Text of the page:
A human couch potato nurses what appears to be a can of beer, and later cracks open a new six-pack. Bikers hang out in a bar. The barnyard equivalent of a tavern finds animals drinking pitchers of milk as if it were brew, and a critter staggers drunkenly after imbibing directly from a cask labeled "milk and honey." The obscure milk-as-alcohol metaphor appears again when Otis and some ethnic Jersey cows kick up their hooves by joy-riding in a neighbor's car. A woman explains that she is "medicated for a chemical imbalance." A man tells his hyper son, "No more Red Bull."

Other Negative Elements

A spoiled brat taunts animals and is disrespectful to his mother behind her back. His pants slide down, exposing part of his backside. A nervous mouse excretes tiny pellets on a pig's head. Animals call Otis "fat" and mock a dog for drinking out of the toilet. A montage of carousing critters includes glimpses of gambling (dice and poker). A police officer makes a wisecrack about strip-searching rowdy adolescents. The animals hotwire and trash a neighbor's car during a lark that turns into a high-speed chase.

Conclusion

Writer/director Steve Oedekerk does a nice job of staging some comic bits about a cow who has a frat-boy mentality and a posse of wild party animals. There's the bovines who give a cow-tipper a taste of his own medicine. Gophers who deal in human contraband. The dog who, try as he might, can't resist chasing a ball. Funny stuff. However, the filmmaker's derivative stab at connecting such moments feels emotionally flat and uninspired. Maybe that's because Barnyard's narrative has been sewn together Frankenstein-style from other movies. You can almost hear a maniacal Oedekerk in the editing room proclaiming, "It's alive!"—punctuated by a sinister thunderclap.

The first 10 minutes—from the team meeting to rules about how animals are expected to dumb down their act in the presence of humans—reek of Toy Story. Then Ben, our hero's father figure, dispenses a profound moral nugget before a fatal attack (caused in part by said hero's selfishness) leaves him dying in the protagonist's arms as his words echo, "With great power comes great responsibil—" No, wait. That was Spider-Man. Here the words are different, but the rest is pretty much identical. And what about the whole I-can't-take-my-father's-place-in-the-circle-of-life thing? Otis' crisis of confidence is straight out of The Lion King, right down to the final coyote showdown, a newborn baby and a Rafiki-like donkey, all of which could have Disney's lawyers sharpening their pencils.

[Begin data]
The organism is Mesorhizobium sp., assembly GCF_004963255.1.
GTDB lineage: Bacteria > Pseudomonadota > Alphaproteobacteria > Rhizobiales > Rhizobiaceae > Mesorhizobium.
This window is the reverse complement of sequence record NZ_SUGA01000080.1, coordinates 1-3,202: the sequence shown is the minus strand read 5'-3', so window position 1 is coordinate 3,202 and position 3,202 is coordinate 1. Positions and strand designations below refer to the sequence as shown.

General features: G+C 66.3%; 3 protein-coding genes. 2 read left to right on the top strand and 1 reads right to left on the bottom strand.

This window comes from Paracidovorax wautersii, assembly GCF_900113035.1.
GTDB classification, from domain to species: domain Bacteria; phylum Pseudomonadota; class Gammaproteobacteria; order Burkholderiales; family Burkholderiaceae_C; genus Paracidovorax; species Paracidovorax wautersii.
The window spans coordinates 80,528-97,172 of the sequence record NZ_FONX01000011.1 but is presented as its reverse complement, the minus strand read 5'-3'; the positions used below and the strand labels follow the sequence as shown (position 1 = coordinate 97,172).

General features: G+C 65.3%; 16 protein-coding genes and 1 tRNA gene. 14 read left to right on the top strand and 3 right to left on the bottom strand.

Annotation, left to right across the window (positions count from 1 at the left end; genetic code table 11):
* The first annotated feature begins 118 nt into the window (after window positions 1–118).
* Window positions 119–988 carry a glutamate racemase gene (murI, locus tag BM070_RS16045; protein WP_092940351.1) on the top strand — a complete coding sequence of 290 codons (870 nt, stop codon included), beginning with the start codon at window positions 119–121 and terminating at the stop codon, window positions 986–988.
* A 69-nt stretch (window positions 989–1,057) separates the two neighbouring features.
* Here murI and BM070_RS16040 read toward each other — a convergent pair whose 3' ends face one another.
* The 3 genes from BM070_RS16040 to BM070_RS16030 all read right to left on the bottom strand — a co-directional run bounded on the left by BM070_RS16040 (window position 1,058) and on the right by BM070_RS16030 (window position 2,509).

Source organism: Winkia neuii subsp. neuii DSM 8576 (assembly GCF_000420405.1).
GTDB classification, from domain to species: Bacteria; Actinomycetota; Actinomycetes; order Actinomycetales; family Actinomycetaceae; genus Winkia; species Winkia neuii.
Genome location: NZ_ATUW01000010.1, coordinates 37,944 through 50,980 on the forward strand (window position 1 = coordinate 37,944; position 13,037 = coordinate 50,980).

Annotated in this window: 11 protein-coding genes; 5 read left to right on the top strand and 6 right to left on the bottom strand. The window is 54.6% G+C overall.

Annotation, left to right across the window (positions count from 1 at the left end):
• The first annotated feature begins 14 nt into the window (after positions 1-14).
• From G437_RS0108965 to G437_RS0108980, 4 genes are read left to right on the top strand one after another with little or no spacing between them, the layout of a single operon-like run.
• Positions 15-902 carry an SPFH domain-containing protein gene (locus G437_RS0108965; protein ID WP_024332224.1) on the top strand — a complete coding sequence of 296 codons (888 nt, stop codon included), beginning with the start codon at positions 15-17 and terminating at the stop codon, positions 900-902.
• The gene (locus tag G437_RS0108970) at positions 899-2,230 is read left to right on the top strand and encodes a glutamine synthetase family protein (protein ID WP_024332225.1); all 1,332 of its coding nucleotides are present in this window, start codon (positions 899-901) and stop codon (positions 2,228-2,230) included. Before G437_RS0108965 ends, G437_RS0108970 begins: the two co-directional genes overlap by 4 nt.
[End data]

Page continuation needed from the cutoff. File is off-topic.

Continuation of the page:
Of course, kids in the audience laughed heartily at the zany hijinks, slapstick comedy and crazy (if forgettable) characters, not bothered a bit by the movie's lack of originality. Seeing it through their eyes made me enjoy it more than I otherwise would have. In addition, their enthusiasm almost helped me get past the creepy fact that, in Oedekerk's world, male cows have udders and aren't called bulls. And while their mood didn't make me completely forget about a handful of crass scenes, a few disrespectful comments and a bit of "drinking," it did make me glad that Barnyard at least tries to teach lessons about accepting responsibility, defending others and the powerful bond between father and son.

Pro-social Content

Objectionable Content

Summary Advisory

Plot Summary

Christian Beliefs

Other Belief Systems

Authority Roles

Profanity/Violence

Kissing/Sex/Homosexuality

Discussion Topics

Additional Comments/Notes

Episode Reviews

Credits

Rating

PG

Readability Age Range

Author

Cast

The voices of Kevin James as Otis; Courteney Cox as Daisy; David Koechner as Dag; Jeffrey Garcia as Pip; Andie MacDowell as Etta; Wanda Sykes as Bessy; Danny Glover as Miles; Sam Elliott as Ben

Director

Steve Oedekerk ( Kung Pow!: Enter the Fist)

Distributor

Paramount Pictures

Network

Performance

Record Label

Platform

Publisher

In Theaters

On Video

Year Published

Awards

Reviewer

Bob Smithouser

We hope this review was both interesting and useful. Please share it with family and friends who would benefit from it as well.